International Transactions/Foreign Exchange

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Transcript International Transactions/Foreign Exchange

The Balance of Payments: Linking the United States to the
International Economy
Balance of payments The record of a country’s trade with other countries
in goods, services, and assets.
• Current account records a country’s net exports, net income on
investments, and net transfers... That is, payments for currently produced
goods and services including labor services (paid wages) and capital
services (paid “investment income”)
• Balance of merchandise trade (sometimes called “balance of trade”)
• Balance of trade in goods and service
• Financial account records a country’s sales of domestic asset to foreign
residents and purchase of foreign assets by domestic residents.
• Net foreign investment The difference between capital outflows from a
country and capital inflows, also equal to net foreign direct investment
plus net foreign portfolio investment.
The Current Account
The Balance of Payments of the United States, 2008 (billions of
dollars)
Trade Flows for the United
States, 2006
U.S. Imports and Exports,
1970–2006
So how do we pay for the excess of current account payments
to foreigners over what they pay to US?
FINANCIAL ACCOUNT
Increase in foreign holdings of assets in the United
States
Increase in U.S. holdings of assets in foreign countries
1,860
−1,055
Balance on Financial Account
805
BALANCE ON CAPITAL ACCOUNT
-4
Statistical discrepancy
11
Balance of payments
0
We sell them our IOUs and other assets (stocks, bonds, real estate deeds)
Net foreign investment The difference between capital outflows from a
country and capital inflows, also equal to net foreign direct investment, FDI, (in
“factories”) plus net foreign portfolio investment (stocks and bonds).
• The “Balance of Payments” (BoP)is always zero (statistical
discrepancy makes it so)
• Sometimes BoP refers to net private transactions in goods, services,
and assets (China’s “BoP” surplus  Bank of China buys US bonds)
Exchange Rates in the Financial Pages
That was then…this is now
http://www.bloomberg.com/markets/currencies/fxc.html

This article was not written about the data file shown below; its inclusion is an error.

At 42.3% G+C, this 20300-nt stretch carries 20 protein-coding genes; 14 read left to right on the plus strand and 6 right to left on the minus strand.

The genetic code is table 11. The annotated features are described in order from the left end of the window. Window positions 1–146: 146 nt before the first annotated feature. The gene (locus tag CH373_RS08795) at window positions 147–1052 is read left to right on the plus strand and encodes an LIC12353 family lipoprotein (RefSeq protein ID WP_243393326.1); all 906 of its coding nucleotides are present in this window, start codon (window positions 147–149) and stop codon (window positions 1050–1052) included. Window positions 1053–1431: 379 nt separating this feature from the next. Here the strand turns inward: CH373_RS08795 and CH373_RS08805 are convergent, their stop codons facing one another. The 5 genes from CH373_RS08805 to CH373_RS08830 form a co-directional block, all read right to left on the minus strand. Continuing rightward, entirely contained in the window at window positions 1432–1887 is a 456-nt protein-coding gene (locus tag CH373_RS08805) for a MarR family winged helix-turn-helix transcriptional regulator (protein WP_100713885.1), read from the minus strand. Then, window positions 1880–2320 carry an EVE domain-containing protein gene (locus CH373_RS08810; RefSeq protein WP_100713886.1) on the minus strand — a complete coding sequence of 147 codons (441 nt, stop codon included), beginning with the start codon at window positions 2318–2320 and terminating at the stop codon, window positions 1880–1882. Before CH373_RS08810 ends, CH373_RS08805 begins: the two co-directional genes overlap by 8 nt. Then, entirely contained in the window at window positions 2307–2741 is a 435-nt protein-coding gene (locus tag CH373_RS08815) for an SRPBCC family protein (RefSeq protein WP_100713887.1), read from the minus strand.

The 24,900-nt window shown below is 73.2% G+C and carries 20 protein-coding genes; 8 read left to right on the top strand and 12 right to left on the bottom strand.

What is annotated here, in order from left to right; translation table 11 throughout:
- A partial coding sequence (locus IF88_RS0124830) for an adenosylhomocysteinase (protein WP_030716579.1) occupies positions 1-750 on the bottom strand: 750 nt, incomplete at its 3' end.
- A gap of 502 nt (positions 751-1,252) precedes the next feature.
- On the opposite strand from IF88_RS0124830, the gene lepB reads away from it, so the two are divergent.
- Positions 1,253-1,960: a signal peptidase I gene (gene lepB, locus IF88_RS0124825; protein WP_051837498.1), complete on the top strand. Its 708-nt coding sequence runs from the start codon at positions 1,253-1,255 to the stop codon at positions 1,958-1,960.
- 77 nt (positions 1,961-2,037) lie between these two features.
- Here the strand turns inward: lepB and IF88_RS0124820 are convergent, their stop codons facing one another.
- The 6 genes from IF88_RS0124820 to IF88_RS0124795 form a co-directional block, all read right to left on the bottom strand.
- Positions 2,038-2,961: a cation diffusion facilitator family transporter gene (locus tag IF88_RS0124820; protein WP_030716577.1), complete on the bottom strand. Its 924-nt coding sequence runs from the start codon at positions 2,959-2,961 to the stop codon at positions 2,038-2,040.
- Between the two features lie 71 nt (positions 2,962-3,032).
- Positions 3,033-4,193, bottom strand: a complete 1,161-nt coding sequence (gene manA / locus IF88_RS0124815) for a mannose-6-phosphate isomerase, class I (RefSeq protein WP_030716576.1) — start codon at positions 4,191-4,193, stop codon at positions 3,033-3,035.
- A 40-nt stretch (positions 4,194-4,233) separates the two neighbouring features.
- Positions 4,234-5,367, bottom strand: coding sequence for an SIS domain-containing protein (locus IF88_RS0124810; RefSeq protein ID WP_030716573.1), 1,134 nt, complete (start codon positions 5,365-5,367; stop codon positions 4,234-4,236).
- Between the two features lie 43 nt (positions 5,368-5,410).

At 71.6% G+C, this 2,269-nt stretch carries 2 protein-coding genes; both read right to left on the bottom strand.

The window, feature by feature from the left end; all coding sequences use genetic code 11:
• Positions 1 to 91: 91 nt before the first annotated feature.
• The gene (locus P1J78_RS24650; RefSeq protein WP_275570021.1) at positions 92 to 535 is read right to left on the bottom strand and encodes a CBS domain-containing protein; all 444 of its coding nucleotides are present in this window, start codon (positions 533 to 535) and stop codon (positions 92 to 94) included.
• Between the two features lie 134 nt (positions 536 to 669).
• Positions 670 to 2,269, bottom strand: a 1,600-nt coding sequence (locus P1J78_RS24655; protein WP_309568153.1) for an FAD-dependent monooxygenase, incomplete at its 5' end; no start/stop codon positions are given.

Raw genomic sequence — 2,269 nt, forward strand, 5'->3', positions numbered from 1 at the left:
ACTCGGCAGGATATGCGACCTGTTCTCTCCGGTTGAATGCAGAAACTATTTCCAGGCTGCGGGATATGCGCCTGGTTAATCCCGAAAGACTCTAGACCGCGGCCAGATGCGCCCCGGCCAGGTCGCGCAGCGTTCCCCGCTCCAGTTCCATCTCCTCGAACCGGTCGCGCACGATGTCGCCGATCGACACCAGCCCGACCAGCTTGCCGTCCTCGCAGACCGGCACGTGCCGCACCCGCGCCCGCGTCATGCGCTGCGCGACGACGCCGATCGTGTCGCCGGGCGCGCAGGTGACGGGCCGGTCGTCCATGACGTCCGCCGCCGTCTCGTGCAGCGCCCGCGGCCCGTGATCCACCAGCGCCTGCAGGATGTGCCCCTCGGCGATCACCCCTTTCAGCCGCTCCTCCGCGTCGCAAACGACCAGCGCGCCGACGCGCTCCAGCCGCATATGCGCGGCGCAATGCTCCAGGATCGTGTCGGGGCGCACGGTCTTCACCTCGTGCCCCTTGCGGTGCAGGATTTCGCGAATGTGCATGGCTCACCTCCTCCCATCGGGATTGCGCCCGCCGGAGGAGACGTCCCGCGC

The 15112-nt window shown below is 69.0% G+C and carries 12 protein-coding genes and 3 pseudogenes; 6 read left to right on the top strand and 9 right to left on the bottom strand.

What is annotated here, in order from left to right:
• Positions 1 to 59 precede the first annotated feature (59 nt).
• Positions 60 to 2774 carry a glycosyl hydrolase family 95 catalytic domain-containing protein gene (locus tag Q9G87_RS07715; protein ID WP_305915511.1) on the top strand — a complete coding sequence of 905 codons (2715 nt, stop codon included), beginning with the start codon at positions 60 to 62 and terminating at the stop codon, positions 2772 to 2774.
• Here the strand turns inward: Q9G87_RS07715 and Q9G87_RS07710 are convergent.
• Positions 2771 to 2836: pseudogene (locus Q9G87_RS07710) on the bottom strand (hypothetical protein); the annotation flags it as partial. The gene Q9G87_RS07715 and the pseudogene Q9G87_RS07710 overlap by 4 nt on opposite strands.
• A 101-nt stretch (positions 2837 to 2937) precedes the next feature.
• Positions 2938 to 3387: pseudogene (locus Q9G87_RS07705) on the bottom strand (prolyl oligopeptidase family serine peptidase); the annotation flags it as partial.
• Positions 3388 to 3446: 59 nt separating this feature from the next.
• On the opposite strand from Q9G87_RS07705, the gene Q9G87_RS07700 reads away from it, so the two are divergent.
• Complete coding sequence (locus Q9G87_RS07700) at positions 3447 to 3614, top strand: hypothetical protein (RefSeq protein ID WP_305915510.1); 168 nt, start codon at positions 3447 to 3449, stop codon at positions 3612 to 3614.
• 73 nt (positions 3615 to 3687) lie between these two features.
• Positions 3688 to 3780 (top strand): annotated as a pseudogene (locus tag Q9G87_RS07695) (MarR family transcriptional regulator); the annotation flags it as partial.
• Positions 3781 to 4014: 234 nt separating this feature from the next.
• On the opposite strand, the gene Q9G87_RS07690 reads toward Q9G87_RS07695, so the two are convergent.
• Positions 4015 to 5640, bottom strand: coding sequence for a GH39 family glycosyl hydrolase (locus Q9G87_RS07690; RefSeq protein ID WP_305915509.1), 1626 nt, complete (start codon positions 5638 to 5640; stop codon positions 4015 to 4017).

The Foreign Exchange Market and Exchange Rates
Sources of demand for the U.S. dollar:
1 Foreign firms and households who want to buy goods and services
produced in the United States.
2 Foreign firms and households who want to invest
in the United States either through foreign direct investment —
buying or building factories or other facilities in the United States
— or through foreign portfolio investment — buying stocks and
bonds issued in the United States.
3 People doing international business transacted in dollars.
3 Currency traders who believe the value of the dollar will increase.
Sources of supply of the U.S. dollar are analogous: US residents
who want to buy foreign stuff or paper or hold foreign currencies
Equilibrium in the Market for Foreign Exchange
Currency
appreciation An
increase in the
market value of one
currency relative to
another currency.
Currency
depreciation A
decrease in the
market value of one
currency relative to
another currency.
How Do Shifts in Demand and Supply Affect
the Exchange Rate?
Factors that cause the demand and supply curves in the
foreign exchange market to shift:
1 Changes in the demand for U.S.-produced goods and
services and changes in the demand for foreignproduced goods and services
2 Changes in the desire to invest in the United States and
changes in the desire to invest in foreign countries
3 Changes in the expectations of currency traders about
the likely future value of the dollar and the likely future
value of foreign currencies
How Do Shifts in Demand and Supply Affect
the Exchange Rate?
Adjustment to a New Equilibrium
Shifts in the Demand
and Supply Curve
Resulting in a Higher
Exchange Rate
The Foreign Exchange Market and Exchange Rates
Some Exchange Rates Are Not Determined by the Market
Some currencies have fixed exchange rates that do not change … until they
are forced to: a payments deficit drains Central Bank foreign exchange
holdings; Ms declines; i rises  capital inflows; Y and P fall  Im decline
 Balance of Payments balances at the fixed exchange rate.
How Movements in the Exchange Rate Affect Exports and Imports
• For economy below potential GDP, real depreciation/devaluation of the
currency should increase net exports, aggregate demand, and real GDP.
• Real appreciation/revaluation of the domestic currency should have the
opposite effect .
Real exchange rate The price of domestic goods in terms of foreign goods.
 Domestic price level 
Real exchange rate = Nominal exchange rate × 

Foreign
price
level


Some international monetary arithmetic
Current Account Balance + Financial Account Balance = 0
or:
Current Account Balance = -Financial Account Balance
or:
Net Exports = Net Foreign Investment … NX = NFI
Private Saving = National Income – Consumption - Taxes
Sprivate = Y – C – T = (C + I + G + NX) - C - T = [I + (G - T) + NX]
• Private saving finances domestic and foreign investment and a
government deficit
Public Saving = Taxes – Gov’t Spending = Spublic = T – G
National Saving = Private Saving + Public Saving
S = Sprivate + Spublic
S = [I + (G - T) + NX] + (T - G) = I + NFI
Capital In = - NFI= I - S=I - Sprivate - (T-G)= (I - Sprivate) + (G - T)
The Effect of a Government Budget Deficit
on Investment
The Twin Deficits, 1978–2006
Making
the
Connection
Why Is the United States Called
the “World’s Largest Debtor”?
Large current account
deficits have resulted in
foreign investors purchasing
large amounts of U.S. assets.
Exchange Rate: Can the US Current Account Deficit be
Sustained?
Key Terms
Balance of payments
Net foreign investment
Balance of trade
Nominal exchange rate
Capital account
Open economy
Closed economy
Real exchange rate
Currency appreciation
Saving and investment equation
Currency depreciation
Speculators
Current account
Financial account